‘Zifa, PSL can­not co­ex­ist’

Chronicle (Zimbabwe) - - Sport - Ngqwele Dube

FOR­MER Zifa vice-pres­i­dent and High­landers chief ex­ec­u­tive of­fi­cer Ndu­miso Gumede as well as for­mer Pre­mier Soc­cer League sec­re­tary-gen­eral Chris Sambo say they back calls to dis­band the PSL.

Farayi Mungazi, a Zim­bab­wean sports jour­nal­ist work­ing for the BBC in Lon­don, wrote in yes­ter­day’s Chron­i­cle that es­tab­lish­ment of the PSL was an illthought and self-serv­ing idea that should never have been al­lowed to hap­pen.

Mungazi ar­gued that Zim­babwe’s econ­omy can­not sup­port both Zifa and the PSL and the lat­ter’s birth had had a cor­ro­sive ef­fect on Zifa’s bot­tom line and warned that the knock-on ef­fects would take many years to deal with.

Gumede said it was un­ten­able for the two bod­ies to con­tinue co-ex­ist­ing and one had to ul­ti­mately give way to the other.

Gumede told jour­nal­ists at the High­landers’ weekly press con­fer­ence yes­ter­day that Zifa could not be ex­pected to gen­er­ate funds when the eas­i­est route was through the PSL. Zifa presently gets a six per­cent gate tak­ings share from all PSL matches.

He felt the PSL, which wrig­gled its way out of Zifa in 1992, could be dis­banded and fall un­der Zifa or the mother body could main­tain a min­i­mal role in the game and diplo­mat­i­cally run ex­ter­nal af­fairs, while the PSL runs the do­mes­tic game.

“I’m talk­ing like this be­cause I have been through the mill and I know how things used to work when I was at Zifa and we were in charge of the Su­per League. Zifa man­aged to ac­quire all prop­er­ties, which in­clude the of­fice in Bu­l­awayo, the house in Avondale and the in­fa­mous 53 Liv­ing­stone Av­enue in Harare, dur­ing this pe­riod from funds gen­er­ated from foot­ball,” said Gumede.

“When I was at Zifa, com­pa­nies would fall over each other to spon­sor us and if an en­tity ap­proached us with less than $100 000, we would just say ‘thank you please go and try Di­vi­sion One’. That’s how good it was; un­for­tu­nately most of my col­leagues are late, but you can get hold of Frank Valde­marca, who is in Canada, I’m sure he will tell you what I am talk­ing about.”

Gumede felt hav­ing two bod­ies with one call­ing it­self the mother body and the other be­ing a prized en­tity has not worked in the in­ter­est of the game in the coun­try.

He ques­tioned where money levied as fines on PSL teams was go­ing and com­plained that touch­line ad­ver­tis­ing was not ben­e­fit­ing clubs de­spite them be­ing the crowd pullers.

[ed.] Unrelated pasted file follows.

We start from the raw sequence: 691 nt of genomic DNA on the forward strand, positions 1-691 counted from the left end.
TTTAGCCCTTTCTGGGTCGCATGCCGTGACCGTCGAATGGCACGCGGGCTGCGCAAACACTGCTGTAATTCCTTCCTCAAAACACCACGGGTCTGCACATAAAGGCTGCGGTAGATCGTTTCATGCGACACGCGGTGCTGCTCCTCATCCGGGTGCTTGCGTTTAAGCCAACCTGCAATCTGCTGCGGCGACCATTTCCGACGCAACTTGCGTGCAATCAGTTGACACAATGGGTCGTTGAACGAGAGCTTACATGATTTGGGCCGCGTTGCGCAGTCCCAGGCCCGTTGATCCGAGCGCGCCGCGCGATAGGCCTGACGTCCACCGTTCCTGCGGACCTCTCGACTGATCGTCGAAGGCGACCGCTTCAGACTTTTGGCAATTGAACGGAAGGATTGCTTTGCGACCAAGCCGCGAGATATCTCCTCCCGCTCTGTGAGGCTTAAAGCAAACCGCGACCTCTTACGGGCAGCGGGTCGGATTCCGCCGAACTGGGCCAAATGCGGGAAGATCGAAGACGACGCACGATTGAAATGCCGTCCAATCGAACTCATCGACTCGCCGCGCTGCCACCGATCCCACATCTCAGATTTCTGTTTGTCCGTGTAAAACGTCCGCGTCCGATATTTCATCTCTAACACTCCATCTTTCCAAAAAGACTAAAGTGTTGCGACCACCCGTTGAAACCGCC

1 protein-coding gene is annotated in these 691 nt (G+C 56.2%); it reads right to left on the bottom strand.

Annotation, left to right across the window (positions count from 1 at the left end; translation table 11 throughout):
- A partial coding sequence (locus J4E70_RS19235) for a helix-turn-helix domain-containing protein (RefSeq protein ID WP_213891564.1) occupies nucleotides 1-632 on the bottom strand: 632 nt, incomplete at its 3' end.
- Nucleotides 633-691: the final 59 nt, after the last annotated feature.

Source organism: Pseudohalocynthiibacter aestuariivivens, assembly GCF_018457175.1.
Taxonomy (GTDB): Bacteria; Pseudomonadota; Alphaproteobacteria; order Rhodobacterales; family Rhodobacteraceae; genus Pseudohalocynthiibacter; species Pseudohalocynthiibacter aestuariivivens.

Gumede also cited the pa­tron­age ten­dency for hin­der­ing de­vel­op­ment and spon­sor­ship.

“This con­nec­tions syn­drome is the one killing our game. If you don’t have con­nec­tions, you won’t get a cent ir­re­spec­tive of how good your idea or pre­sen­ta­tion is. I think we ought to be say­ing as Zim­bab­weans we all have a na­tional duty to sup­port the game and put our dif­fer­ences aside,” Gumede said.

Sambo con­curred with Mungazi’s sub­mis­sion, say­ing a large chunk of the foot­ball cake was go­ing to the PSL, but there was lit­tle in­vest­ment in the game.

Rev­enues gen­er­ated by the PSL, Sambo said, largely funded man­age­ment salaries and al­lowances.

“When you stop and think about it, you will re­alise the PSL doesn’t fund much in terms of foot­ball de­vel­op­ment, ju­nior pro­grammes or na­tional teams. Yes they hold sem­i­nars here and there, but how many are they,” said Sambo.

He said the pull­out of topflight clubs to form the PSL in 1992 was caused by poor man­age­ment of Zifa and if the na­tional as­so­ci­a­tion were to put its house in or­der, there would be no need for two com­pet­ing struc­tures fight­ing for the same spon­sors in an en­vi­ron­ment where cor­po­rate sup­port is hard to come by.

How­ever, for­mer Zifa boss Vin­cent Pamire said he was op­posed to the idea of dis­band­ing the PSL and was of the opin­ion that the as­so­ci­a­tion should sus­tain it­self from its own com­pe­ti­tions that in­volve PSL teams rather than col­laps­ing the Premier­ship.

“I was one of those at the fore­front of the pull­out from Zifa and I don’t think a re­turn would help the sit­u­a­tion,” said Pamire.

“Zifa should sim­ply be or­gan­ised and host its own tour­na­ments such as the Zifa Cup from which they can get rev­enue from gate tak­ings. Poor man­age­ment led to the dis­ap­pear­ance of such tour­na­ments, but their re­turn can help Zifa shore up its earn­ings,” he said.

Zifa is reel­ing from a $6 mil­lion debt they are strug­gling to liq­ui­date and have bat­tled to fund the var­i­ous na­tional teams. Sambo said Zifa should also get a share of pro­ceeds from tele­vi­sion rights and touch­line ad­ver­tis­ing. “It is un­for­tu­nate our clubs are not even re­ceiv­ing a share of in­come from touch­line ad­ver­tis­ing when i nte rnat i on a l clubs heav­ily rely on them for rev­enues,” he said. -@ rasmthembo

Kelvin Kaindu Erol Ak­bay

Ndu­miso Gumede

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